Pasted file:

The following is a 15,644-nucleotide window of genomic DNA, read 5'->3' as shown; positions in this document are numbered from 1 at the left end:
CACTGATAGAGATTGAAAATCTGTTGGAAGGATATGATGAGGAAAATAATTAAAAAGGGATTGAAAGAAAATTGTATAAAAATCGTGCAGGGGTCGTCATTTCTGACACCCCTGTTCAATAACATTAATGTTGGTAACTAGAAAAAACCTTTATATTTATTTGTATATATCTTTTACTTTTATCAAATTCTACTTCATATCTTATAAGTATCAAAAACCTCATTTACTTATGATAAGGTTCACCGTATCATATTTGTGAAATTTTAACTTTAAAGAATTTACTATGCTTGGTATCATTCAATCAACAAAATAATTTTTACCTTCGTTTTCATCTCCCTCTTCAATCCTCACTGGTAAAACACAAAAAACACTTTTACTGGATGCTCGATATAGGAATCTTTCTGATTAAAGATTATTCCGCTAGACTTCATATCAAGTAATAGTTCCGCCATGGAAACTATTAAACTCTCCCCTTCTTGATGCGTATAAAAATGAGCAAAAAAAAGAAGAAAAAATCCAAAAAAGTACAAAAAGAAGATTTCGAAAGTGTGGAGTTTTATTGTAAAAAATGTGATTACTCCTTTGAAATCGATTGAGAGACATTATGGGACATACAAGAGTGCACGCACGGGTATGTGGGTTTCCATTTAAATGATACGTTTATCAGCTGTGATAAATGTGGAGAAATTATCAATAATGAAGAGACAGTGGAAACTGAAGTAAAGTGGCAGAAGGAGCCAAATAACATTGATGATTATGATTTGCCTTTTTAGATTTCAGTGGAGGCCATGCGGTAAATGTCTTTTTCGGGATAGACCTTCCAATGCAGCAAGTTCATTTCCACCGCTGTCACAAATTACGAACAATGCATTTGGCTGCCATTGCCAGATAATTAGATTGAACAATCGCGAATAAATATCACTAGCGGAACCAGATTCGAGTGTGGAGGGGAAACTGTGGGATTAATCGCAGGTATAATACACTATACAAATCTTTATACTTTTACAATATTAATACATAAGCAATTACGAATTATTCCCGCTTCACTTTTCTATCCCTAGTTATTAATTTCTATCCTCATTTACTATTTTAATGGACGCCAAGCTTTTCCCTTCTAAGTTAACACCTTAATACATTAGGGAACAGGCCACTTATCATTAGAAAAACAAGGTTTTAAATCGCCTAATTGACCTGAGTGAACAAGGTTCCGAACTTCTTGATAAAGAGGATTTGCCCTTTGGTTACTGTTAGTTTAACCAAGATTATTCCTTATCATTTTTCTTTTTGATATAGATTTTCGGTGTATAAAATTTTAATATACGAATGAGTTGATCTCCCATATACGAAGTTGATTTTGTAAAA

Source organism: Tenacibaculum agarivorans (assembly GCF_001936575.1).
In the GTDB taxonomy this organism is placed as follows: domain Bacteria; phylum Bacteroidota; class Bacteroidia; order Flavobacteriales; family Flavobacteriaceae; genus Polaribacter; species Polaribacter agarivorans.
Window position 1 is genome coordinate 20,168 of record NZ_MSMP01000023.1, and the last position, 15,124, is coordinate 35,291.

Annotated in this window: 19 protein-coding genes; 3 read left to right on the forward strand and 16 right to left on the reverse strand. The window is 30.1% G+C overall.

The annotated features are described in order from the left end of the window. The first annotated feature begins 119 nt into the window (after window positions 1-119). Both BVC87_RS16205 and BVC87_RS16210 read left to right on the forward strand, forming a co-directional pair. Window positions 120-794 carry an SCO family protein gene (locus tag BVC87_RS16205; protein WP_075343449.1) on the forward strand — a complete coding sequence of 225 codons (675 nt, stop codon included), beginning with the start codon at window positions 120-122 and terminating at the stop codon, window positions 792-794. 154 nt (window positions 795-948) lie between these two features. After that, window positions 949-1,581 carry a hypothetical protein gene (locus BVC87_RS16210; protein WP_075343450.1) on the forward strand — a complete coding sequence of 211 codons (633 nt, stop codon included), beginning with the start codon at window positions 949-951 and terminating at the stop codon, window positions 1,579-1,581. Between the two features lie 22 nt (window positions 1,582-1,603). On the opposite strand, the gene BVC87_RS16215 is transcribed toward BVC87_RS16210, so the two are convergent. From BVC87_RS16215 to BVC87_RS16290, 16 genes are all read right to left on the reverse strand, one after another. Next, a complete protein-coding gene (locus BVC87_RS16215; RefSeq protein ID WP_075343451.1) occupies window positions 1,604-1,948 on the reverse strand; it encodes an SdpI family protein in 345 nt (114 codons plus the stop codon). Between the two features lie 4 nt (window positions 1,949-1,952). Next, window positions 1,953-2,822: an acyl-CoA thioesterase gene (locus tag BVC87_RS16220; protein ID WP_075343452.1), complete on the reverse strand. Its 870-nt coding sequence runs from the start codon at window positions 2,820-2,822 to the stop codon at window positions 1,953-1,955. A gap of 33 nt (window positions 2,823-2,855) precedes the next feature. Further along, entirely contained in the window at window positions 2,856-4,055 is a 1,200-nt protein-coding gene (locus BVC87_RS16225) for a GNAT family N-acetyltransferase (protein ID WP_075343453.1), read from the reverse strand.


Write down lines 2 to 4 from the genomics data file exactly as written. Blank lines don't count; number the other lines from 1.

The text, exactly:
CACTGATAGAGATTGAAAATCTGTTGGAAGGATATGATGAGGAAAATAATTAAAAAGGGATTGAAAGAAAATTGTATAAAAATCGTGCAGGGGTCGTCATTTCTGACACCCCTGTTCAATAACATTAATGTTGGTAACTAGAAAAAACCTTTATATTTATTTGTATATATCTTTTACTTTTATCAAATTCTACTTCATATCTTATAAGTATCAAAAACCTCATTTACTTATGATAAGGTTCACCGTATCATATTTGTGAAATTTTAACTTTAAAGAATTTACTATGCTTGGTATCATTCAATCAACAAAATAATTTTTACCTTCGTTTTCATCTCCCTCTTCAATCCTCACTGGTAAAACACAAAAAACACTTTTACTGGATGCTCGATATAGGAATCTTTCTGATTAAAGATTATTCCGCTAGACTTCATATCAAGTAATAGTTCCGCCATGGAAACTATTAAACTCTCCCCTTCTTGATGCGTATAAAAATGAGCAAAAAAAAGAAGAAAAAATCCAAAAAAGTACAAAAAGAAGATTTCGAAAGTGTGGAGTTTTATTGTAAAAAATGTGATTACTCCTTTGAAATCGATTGAGAGACATTATGGGACATACAAGAGTGCACGCACGGGTATGTGGGTTTCCATTTAAATGATACGTTTATCAGCTGTGATAAATGTGGAGAAATTATCAATAATGAAGAGACAGTGGAAACTGAAGTAAAGTGGCAGAAGGAGCCAAATAACATTGATGATTATGATTTGCCTTTTTAGATTTCAGTGGAGGCCATGCGGTAAATGTCTTTTTCGGGATAGACCTTCCAATGCAGCAAGTTCATTTCCACCGCTGTCACAAATTACGAACAATGCATTTGGCTGCCATTGCCAGATAATTAGATTGAACAATCGCGAATAAATATCACTAGCGGAACCAGATTCGAGTGTGGAGGGGAAACTGTGGGATTAATCGCAGGTATAATACACTATACAAATCTTTATACTTTTACAATATTAATACATAAGCAATTACGAATTATTCCCGCTTCACTTTTCTATCCCTAGTTATTAATTTCTATCCTCATTTACTATTTTAATGGACGCCAAGCTTTTCCCTTCTAAGTTAACACCTTAATACATTAGGGAACAGGCCACTTATCATTAGAAAAACAAGGTTTTAAATCGCCTAATTGACCTGAGTGAACAAGGTTCCGAACTTCTTGATAAAGAGGATTTGCCCTTTGGTTACTGTTAGTTTAACCAAGATTATTCCTTATCATTTTTCTTTTTGATATAGATTTTCGGTGTATAAAATTTTAATATACGAATGAGTTGATCTCCCATATACGAAGTTGATTTTGTAAAA

Source organism: Tenacibaculum agarivorans (assembly GCF_001936575.1).
In the GTDB taxonomy this organism is placed as follows: domain Bacteria; phylum Bacteroidota; class Bacteroidia; order Flavobacteriales; family Flavobacteriaceae; genus Polaribacter; species Polaribacter agarivorans.